"Haven't seen her since the library fund-raiser. I've been meaning to stop by; she probably thinks I'm avoiding her."
"You could do worse." John gave him a meaningful look.
"You're right, she is a lovely woman." Charley shook his head sorrowfully, "Trouble is, too much water has gone under the bridge. I admit making a mistake in not asking Marguerite to marry me, but now I don't want to be pressured into another blunder. It's all too soon."
When closing time approached John rapped on the bar with a heavy beer mug, "Time! Gentlemen! Time!"
Grumbling was heard as the card players finished their final hand, but after pocketing their table stakes they gradually drifted out the door. As the last few were leaving, Charley's cousin Eugene hesitated momentarily.
"Got time for some conversation, Charley?"
"Sure, Gene, but let's do it upstairs. We can have a nightcap while we talk."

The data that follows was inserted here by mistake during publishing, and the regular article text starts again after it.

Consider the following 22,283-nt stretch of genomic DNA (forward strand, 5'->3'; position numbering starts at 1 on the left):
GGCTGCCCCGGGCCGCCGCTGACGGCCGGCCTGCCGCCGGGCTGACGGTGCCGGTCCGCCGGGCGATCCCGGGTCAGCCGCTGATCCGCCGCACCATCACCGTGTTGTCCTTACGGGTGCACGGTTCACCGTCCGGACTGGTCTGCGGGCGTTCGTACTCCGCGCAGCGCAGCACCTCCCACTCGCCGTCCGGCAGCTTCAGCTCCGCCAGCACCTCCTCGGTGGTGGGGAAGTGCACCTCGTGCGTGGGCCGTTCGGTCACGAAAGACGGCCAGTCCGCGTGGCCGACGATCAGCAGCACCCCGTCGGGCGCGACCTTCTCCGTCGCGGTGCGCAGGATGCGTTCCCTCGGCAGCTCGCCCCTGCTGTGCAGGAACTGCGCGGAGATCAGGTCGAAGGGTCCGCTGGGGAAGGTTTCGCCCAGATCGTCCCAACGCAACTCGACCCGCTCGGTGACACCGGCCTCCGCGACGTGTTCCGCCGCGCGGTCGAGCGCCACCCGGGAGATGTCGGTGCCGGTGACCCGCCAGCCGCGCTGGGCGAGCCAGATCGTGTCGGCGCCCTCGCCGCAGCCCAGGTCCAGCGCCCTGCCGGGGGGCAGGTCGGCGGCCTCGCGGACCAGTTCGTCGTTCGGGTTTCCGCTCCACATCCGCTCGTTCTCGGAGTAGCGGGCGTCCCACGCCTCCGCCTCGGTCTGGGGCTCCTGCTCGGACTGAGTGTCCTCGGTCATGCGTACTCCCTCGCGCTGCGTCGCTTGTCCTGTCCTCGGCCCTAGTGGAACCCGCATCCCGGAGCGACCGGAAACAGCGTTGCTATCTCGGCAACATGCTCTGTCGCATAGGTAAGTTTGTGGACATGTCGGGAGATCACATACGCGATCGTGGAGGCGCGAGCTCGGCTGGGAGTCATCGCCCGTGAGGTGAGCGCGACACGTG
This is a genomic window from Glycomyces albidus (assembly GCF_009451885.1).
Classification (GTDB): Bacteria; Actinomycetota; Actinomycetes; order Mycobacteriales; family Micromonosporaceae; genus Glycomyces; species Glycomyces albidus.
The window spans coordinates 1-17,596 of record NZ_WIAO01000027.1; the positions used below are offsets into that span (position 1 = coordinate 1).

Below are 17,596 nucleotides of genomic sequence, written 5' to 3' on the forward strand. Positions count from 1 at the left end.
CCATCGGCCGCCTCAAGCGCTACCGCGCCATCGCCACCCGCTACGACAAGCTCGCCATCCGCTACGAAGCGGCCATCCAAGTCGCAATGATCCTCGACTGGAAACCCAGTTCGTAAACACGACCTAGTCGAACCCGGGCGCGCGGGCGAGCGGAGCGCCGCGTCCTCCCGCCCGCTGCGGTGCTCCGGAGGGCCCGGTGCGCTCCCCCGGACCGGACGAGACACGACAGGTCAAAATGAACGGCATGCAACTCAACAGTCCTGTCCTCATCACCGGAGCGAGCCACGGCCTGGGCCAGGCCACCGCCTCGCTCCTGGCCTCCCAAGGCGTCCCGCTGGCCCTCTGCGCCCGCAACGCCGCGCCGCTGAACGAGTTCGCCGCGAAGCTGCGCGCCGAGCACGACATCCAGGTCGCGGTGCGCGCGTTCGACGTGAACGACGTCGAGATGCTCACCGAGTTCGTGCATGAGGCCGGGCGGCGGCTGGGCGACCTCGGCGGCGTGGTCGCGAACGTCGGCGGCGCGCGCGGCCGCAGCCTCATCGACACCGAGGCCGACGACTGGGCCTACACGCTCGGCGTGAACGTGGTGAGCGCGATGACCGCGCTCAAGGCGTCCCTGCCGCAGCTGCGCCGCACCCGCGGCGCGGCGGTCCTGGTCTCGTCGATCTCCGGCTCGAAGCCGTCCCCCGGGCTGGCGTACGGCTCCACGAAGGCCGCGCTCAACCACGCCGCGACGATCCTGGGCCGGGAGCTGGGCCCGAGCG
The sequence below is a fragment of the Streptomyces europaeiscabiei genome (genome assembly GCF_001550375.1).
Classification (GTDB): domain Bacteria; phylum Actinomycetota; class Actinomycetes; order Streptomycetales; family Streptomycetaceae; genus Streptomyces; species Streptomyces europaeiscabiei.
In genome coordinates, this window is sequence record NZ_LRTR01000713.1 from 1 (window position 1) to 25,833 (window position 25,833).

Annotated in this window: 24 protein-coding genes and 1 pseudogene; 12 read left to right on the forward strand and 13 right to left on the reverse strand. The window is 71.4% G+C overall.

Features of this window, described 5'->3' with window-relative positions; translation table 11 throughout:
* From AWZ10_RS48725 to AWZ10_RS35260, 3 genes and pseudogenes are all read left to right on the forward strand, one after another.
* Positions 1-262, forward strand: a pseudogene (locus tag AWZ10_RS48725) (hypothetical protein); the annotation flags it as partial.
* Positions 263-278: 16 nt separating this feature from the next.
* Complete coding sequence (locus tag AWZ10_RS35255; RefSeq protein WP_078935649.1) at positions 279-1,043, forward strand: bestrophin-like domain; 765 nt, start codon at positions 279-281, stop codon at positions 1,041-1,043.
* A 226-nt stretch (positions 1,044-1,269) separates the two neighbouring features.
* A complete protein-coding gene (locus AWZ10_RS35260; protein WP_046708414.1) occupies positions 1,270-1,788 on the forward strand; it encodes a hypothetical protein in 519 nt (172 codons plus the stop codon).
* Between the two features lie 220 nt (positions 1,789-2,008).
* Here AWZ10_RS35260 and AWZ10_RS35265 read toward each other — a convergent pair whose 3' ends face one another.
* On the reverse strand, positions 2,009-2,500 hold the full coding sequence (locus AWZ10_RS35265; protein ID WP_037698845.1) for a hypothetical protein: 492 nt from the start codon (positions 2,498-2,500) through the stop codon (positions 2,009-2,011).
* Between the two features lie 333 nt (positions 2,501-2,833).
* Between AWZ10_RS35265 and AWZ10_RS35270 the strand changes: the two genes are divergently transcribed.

"Just wanted to gab a bit. I've sent for my Mother and sisters, they're coming soon. It took some persuading."
"I'll just be a minute, then we can go up."
After John left, Charley, accompanied by Eugene, locked up the saloon and turned to his walkup door. Inserting his key in the lock, he puzzled aloud, "Thought I locked the door when I left for supper. Guess I forgot."
As they entered the staircase, Eugene snorted and began to laugh aloud. "Charley, you clever dog, you've got a bedmate. You've been holding out on me."
"What do you mean?"
"Can't you smell her?"
Charley suddenly became aware of a faint pervading odor; he instantly knew whose perfume it was.
Eugene was still chuckling as he turned to leave. "Three's a crowd, I'll see you tomorrow."
Charley knew what Eugene suspected. Embarrassed, he said, I'll stop by your place in the morning. I don't know what's going on upstairs, but I'm going to find out!"